Āta: a theoretical base for best practice in teaching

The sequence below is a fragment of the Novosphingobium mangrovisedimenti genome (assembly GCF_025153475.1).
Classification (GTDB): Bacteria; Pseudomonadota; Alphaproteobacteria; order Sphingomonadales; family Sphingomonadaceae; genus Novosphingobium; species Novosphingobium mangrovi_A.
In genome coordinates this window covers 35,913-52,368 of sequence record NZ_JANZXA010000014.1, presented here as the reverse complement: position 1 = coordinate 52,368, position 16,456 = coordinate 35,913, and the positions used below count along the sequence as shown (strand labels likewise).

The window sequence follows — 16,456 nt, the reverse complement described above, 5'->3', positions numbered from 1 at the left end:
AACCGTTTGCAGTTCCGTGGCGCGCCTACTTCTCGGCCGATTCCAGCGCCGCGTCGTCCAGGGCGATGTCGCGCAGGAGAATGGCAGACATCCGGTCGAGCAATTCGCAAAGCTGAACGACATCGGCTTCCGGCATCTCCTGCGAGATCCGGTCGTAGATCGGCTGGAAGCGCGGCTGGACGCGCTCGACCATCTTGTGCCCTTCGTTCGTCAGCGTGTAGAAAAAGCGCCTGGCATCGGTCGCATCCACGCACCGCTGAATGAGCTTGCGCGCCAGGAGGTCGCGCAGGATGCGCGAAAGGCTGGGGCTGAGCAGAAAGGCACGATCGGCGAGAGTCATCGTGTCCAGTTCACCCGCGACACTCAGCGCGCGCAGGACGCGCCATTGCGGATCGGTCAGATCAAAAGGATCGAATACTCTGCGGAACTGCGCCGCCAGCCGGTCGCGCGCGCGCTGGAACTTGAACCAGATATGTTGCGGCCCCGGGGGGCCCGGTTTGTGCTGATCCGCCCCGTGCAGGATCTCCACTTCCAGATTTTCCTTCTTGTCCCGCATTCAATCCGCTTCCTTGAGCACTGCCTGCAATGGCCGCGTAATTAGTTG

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As a postgraduate student, my interest has been in teaching theory and especially holistic based relational teaching practices. As an educator, I am constantly striving to improve my practice and become the best teacher I can for my students. These factors, combined with my strong desire to bring about change in the education system that will value knowledge and beliefs outside the paradigm of the dominant pedagogy, have led to this research. The philosophy of Āta is firmly posited within Mātauranga Māori and is not new, however, as a philosophy of teaching theory it is new and is the topic of this thesis. A case study was undertaken to observe the researcher’s teaching practice based on the principles of the philosophy, and to consider the possibility of developing a theory of best practice in teaching based on the philosophy of Āta. This was a mixed method study involving the July 2005 intake of Bachelor of Education students for the Mātauranga Māori class at the School of Education Te Kura Mātauranga, AUT. Data collection methods included research assistant observations, a researcher reflective journal, student questionnaires and a student focus group interview. The findings of the study indicated that teaching under the principles of the philosophy of Āta assists the development of respectful relationships within the classroom environment, and suggests this enhances student learning. The findings could be significant for all teachers and teacher educators as they suggest a teaching theory based on the philosophy of Āta may provide educators with a values based theory of practice that is not only humanistic but also maintains standards of professionalism. From both the literature reviewed and from student comments, indications are that by developing a sense of belonging, a feeling of connectedness, and by demonstrating mutual respect in classroom situations, the learning environment appears to be enhanced. The findings of the study further indicate that the positive effects of teaching under the philosophy of Āta may not be restricted to any particular classroom environment. This is an important finding in my opinion because it indicates that Āta as a teachingphilosophy may be successful in growing relationships in other environments, making it a strong, working theory of teaching. Teacher qualities identified by the students as being essential to learning can be developed through embracing the philosophy of Āta and incorporating it into teaching practice and this is the challenge I put forward to all teachers and teacher educators. The study has potentially opened new and exciting possibilities for teacher educators searching for a teaching practice theory that is strongly values-based. Implications of the study include stronger recognition of the value of cultural knowledge in the education system, an acknowledgement of the depth of knowledge contained in te ao Māori, and an opportunity to honour Te Tiriti o Waitangi by developing a bi-cultural model of teaching based on the philosophy of Āta.